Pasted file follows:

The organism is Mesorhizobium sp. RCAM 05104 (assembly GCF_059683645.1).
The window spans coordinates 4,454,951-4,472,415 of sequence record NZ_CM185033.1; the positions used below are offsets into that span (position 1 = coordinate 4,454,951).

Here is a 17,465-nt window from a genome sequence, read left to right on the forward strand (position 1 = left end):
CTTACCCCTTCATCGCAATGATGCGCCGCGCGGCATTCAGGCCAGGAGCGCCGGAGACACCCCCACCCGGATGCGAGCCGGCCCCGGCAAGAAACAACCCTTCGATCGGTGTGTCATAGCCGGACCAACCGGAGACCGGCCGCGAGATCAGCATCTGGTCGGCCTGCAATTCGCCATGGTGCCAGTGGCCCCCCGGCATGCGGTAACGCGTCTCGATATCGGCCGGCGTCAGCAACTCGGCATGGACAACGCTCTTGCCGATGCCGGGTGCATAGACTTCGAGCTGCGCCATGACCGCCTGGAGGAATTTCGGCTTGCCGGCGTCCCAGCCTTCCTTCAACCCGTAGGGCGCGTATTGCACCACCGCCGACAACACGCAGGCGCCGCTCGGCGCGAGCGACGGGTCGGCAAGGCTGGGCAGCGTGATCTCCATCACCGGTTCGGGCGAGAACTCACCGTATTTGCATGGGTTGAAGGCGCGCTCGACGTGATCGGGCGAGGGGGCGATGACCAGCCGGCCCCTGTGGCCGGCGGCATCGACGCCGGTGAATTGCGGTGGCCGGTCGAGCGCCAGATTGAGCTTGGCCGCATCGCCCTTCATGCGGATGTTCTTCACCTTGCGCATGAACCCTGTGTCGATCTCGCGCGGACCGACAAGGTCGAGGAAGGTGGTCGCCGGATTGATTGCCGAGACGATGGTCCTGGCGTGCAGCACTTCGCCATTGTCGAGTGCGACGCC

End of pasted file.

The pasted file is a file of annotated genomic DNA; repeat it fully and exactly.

The organism is Mesorhizobium sp. RCAM 05104 (assembly GCF_059683645.1).
The window spans coordinates 4,454,951-4,472,415 of sequence record NZ_CM185033.1; the positions used below are offsets into that span (position 1 = coordinate 4,454,951).

Here is a 17,465-nt window from a genome sequence, read left to right on the forward strand (position 1 = left end):
CTTACCCCTTCATCGCAATGATGCGCCGCGCGGCATTCAGGCCAGGAGCGCCGGAGACACCCCCACCCGGATGCGAGCCGGCCCCGGCAAGAAACAACCCTTCGATCGGTGTGTCATAGCCGGACCAACCGGAGACCGGCCGCGAGATCAGCATCTGGTCGGCCTGCAATTCGCCATGGTGCCAGTGGCCCCCCGGCATGCGGTAACGCGTCTCGATATCGGCCGGCGTCAGCAACTCGGCATGGACAACGCTCTTGCCGATGCCGGGTGCATAGACTTCGAGCTGCGCCATGACCGCCTGGAGGAATTTCGGCTTGCCGGCGTCCCAGCCTTCCTTCAACCCGTAGGGCGCGTATTGCACCACCGCCGACAACACGCAGGCGCCGCTCGGCGCGAGCGACGGGTCGGCAAGGCTGGGCAGCGTGATCTCCATCACCGGTTCGGGCGAGAACTCACCGTATTTGCATGGGTTGAAGGCGCGCTCGACGTGATCGGGCGAGGGGGCGATGACCAGCCGGCCCCTGTGGCCGGCGGCATCGACGCCGGTGAATTGCGGTGGCCGGTCGAGCGCCAGATTGAGCTTGGCCGCATCGCCCTTCATGCGGATGTTCTTCACCTTGCGCATGAACCCTGTGTCGATCTCGCGCGGACCGACAAGGTCGAGGAAGGTGGTCGCCGGATTGATTGCCGAGACGATGGTCCTGGCGTGCAGCACTTCGCCATTGTCGAGTGCGACGCC